To the Editor:

I was walking through the Children’s Center of New Milford one cold winter day a couple of years ago, one of those winters when the snow was up to your knees and the thermometer struggled to get into the 20s for weeks at a time.

I came upon a classroom where there were two large tubs on the table filled with snow. There was a large plastic bag on the top of the snow in each tub and in one of the bags was a second smaller bag filled with some whitish glop I couldn’t identify.

This was a class of 5-year-olds, and I stood back and watched as the teacher invited each student to the table and asked, “What is your hypothesis?”

That’s right, “hypothesis.” How old were you when you first heard that word?

She wrote down each answer then asked, “What do you expect will be the result of this experiment?” and she wrote down that answer, too.

Then one by one the students put their hands in the bags, reported the result, and explained if those results did or did not support their hypothesis.

I was watching the scientific method practiced by 5-year-olds!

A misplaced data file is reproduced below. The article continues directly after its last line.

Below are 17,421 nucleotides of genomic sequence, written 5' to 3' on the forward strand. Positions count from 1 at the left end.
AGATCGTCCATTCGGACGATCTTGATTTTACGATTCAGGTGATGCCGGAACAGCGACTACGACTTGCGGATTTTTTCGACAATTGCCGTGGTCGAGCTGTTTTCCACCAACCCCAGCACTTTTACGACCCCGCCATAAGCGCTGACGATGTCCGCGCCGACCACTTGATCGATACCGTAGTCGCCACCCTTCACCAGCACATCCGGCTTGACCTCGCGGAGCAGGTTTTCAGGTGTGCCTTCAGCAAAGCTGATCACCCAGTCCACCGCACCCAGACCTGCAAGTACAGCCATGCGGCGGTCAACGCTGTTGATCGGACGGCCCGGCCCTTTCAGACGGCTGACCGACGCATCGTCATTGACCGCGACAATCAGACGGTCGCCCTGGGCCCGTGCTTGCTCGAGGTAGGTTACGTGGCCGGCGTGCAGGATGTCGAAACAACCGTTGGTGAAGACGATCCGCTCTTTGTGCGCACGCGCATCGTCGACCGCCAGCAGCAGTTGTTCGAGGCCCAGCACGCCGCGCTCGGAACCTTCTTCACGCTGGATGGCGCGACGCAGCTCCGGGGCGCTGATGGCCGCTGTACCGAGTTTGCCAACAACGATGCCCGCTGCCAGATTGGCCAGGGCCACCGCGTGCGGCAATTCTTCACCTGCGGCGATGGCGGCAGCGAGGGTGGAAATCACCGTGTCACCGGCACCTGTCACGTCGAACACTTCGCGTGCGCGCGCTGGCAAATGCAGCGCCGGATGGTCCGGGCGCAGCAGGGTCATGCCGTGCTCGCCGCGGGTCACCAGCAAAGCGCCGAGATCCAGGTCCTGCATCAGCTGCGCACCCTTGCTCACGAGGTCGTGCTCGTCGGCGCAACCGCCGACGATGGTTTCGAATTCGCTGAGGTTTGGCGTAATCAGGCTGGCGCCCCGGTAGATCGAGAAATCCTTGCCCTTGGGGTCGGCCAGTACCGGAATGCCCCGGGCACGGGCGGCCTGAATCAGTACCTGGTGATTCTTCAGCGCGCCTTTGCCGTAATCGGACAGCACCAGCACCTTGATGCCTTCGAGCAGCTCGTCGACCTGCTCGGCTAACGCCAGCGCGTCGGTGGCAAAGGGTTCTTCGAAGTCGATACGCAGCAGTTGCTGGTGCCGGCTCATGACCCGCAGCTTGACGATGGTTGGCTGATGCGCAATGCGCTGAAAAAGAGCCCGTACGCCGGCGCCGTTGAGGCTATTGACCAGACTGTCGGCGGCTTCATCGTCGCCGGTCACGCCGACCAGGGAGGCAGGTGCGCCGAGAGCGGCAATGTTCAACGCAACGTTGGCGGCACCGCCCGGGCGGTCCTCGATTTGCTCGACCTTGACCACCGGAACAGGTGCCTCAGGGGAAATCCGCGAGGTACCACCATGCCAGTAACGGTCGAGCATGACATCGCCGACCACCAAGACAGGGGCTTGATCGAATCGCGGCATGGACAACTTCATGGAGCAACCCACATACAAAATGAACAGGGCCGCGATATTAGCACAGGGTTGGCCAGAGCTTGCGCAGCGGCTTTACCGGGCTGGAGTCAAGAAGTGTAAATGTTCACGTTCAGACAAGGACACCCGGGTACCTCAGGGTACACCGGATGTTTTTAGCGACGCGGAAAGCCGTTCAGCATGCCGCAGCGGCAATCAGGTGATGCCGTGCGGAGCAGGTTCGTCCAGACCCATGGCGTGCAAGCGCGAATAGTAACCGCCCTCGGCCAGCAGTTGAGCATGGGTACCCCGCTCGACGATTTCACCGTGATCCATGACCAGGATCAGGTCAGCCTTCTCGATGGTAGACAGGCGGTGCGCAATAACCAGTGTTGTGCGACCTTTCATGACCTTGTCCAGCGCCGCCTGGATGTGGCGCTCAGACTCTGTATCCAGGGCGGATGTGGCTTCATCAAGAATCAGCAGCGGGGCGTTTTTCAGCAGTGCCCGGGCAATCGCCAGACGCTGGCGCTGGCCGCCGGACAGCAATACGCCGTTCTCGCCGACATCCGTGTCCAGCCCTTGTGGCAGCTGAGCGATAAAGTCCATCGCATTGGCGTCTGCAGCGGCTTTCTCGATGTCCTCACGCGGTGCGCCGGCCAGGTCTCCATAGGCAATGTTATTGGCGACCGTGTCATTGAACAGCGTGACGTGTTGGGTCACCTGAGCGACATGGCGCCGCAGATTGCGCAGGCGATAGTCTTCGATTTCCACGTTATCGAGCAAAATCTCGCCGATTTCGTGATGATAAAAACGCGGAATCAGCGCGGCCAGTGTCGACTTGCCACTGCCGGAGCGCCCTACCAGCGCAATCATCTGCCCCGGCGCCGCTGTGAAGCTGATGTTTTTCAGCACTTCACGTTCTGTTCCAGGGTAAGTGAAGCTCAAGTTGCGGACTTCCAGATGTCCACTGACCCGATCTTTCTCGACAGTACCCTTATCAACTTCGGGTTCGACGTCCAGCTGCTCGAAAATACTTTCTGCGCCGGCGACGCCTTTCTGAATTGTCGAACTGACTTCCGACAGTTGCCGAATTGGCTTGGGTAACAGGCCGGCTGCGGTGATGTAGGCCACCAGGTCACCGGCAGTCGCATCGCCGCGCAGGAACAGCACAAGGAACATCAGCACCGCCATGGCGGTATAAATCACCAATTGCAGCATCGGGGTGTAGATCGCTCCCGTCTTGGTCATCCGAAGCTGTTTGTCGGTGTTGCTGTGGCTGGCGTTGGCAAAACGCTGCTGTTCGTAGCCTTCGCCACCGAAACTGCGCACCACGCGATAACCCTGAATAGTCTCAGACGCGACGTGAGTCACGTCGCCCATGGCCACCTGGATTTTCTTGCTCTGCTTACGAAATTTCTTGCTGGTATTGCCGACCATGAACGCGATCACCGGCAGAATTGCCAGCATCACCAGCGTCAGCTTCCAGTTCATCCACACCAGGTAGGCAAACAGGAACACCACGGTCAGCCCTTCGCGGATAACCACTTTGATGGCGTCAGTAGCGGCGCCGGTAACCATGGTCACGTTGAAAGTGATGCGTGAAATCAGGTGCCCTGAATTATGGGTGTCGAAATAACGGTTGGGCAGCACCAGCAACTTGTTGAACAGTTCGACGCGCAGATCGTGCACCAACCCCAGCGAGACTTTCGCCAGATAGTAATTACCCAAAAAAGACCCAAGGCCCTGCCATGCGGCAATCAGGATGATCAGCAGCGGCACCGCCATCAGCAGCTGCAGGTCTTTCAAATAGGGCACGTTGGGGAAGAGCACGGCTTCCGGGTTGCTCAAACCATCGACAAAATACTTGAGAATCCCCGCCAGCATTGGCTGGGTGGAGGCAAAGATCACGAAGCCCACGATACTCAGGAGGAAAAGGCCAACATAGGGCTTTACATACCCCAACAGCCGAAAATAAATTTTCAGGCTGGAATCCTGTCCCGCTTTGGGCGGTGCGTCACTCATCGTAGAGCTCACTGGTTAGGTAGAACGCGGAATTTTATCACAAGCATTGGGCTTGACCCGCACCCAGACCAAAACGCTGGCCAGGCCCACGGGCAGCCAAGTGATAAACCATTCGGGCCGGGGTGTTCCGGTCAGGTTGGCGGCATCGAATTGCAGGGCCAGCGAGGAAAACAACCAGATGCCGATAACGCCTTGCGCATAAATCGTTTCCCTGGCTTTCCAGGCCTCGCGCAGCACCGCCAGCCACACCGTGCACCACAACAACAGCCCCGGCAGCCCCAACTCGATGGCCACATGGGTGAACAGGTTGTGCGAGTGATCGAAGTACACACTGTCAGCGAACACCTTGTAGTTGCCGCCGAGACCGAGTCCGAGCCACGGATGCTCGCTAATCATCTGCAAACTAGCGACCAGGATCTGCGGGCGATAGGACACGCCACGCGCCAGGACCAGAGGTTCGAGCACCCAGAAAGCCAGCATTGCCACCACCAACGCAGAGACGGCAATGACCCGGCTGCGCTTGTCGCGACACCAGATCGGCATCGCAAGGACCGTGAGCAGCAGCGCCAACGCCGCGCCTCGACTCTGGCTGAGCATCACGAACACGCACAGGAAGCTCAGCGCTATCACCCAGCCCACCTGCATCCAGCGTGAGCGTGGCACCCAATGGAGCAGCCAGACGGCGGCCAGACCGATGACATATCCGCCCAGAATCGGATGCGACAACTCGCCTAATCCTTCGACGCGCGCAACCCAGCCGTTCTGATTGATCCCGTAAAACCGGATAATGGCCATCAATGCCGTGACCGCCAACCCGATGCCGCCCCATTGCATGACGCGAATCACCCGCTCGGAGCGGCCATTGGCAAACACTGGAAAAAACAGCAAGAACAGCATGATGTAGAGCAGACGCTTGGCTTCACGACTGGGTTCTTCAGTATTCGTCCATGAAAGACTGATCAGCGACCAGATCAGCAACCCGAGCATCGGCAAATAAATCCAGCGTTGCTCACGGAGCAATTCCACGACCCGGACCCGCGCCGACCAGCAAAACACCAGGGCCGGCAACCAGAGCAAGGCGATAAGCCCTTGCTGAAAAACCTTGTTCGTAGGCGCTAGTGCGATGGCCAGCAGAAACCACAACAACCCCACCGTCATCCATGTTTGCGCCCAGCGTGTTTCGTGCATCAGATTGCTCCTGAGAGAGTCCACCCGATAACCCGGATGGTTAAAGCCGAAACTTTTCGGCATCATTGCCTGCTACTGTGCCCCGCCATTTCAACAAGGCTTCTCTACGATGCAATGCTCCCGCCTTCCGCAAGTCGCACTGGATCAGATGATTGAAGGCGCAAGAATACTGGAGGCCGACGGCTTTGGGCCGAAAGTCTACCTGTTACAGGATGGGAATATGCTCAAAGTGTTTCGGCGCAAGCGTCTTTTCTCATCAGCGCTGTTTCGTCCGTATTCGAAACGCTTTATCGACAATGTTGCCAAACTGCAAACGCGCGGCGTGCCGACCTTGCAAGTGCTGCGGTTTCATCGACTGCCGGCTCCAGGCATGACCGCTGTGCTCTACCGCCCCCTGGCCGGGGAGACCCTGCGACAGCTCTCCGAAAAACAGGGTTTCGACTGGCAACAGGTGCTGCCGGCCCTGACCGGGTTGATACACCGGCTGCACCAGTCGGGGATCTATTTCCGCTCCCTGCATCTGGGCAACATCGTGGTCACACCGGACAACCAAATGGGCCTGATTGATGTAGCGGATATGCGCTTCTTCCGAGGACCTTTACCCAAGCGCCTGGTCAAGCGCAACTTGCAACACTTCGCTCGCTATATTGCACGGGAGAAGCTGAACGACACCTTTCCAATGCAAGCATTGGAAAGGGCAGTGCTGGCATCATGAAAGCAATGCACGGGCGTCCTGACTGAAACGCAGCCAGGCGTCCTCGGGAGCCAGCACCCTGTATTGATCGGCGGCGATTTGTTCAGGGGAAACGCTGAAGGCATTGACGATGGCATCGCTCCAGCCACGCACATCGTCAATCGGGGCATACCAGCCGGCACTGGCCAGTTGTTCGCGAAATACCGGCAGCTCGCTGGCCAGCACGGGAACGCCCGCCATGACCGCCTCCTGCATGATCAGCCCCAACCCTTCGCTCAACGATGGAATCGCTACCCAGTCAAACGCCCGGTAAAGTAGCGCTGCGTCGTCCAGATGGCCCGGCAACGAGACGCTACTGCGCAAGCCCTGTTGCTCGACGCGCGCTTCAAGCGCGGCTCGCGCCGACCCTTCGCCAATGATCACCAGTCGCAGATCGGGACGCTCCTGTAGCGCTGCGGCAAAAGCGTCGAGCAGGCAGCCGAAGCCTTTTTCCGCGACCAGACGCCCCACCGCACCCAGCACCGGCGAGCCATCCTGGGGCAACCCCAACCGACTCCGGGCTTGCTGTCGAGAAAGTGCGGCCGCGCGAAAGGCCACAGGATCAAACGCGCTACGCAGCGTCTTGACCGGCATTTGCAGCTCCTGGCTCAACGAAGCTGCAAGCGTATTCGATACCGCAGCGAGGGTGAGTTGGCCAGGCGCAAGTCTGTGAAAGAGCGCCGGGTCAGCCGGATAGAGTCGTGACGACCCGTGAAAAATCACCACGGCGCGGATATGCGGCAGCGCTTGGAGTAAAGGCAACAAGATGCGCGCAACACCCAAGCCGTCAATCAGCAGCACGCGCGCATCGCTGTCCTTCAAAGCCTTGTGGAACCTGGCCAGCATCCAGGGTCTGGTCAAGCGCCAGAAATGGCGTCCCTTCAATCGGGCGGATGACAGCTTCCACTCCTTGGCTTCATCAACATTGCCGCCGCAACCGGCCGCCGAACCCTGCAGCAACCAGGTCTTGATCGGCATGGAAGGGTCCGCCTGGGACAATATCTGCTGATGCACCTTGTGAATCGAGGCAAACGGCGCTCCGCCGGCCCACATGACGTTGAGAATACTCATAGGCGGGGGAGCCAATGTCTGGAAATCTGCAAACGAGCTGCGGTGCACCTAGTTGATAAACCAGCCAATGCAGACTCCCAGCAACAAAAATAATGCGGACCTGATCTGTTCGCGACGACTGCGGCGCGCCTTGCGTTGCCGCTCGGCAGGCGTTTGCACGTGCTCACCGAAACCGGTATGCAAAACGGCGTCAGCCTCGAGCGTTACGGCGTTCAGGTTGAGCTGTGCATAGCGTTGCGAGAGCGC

Naturally, I got in the back of the line so I could do the experiment myself. The hand in the bag directly on the snow felt cold immediately while the hand on the white glop didn’t.

OK, what’s going on here? The teacher told me her class was studying bears and they got to the point where bears were eating everything they could find so they could put on weight.

They did this, so the book said, because the fat would help keep them warm through the winter. They decided to see if that was true, and this experiment was designed to find that out.

The white glop was actually lard (animal fat), and what her students and I discovered was that the fat did in fact serve as insulation. What a terrific way to learn!

I also realized this experience epitomized what I think early educational programs need to do — encourage curiosity and develop confidence. Children need to see the world as a place filled with fascinating puzzles and themselves as the people who can arrange those pieces into a clear picture.

Encouraging curiosity and fostering confidence are just two of the things the Children’s Center does so well.

Bill Quinnell

Board member

Children’s Center of New Milford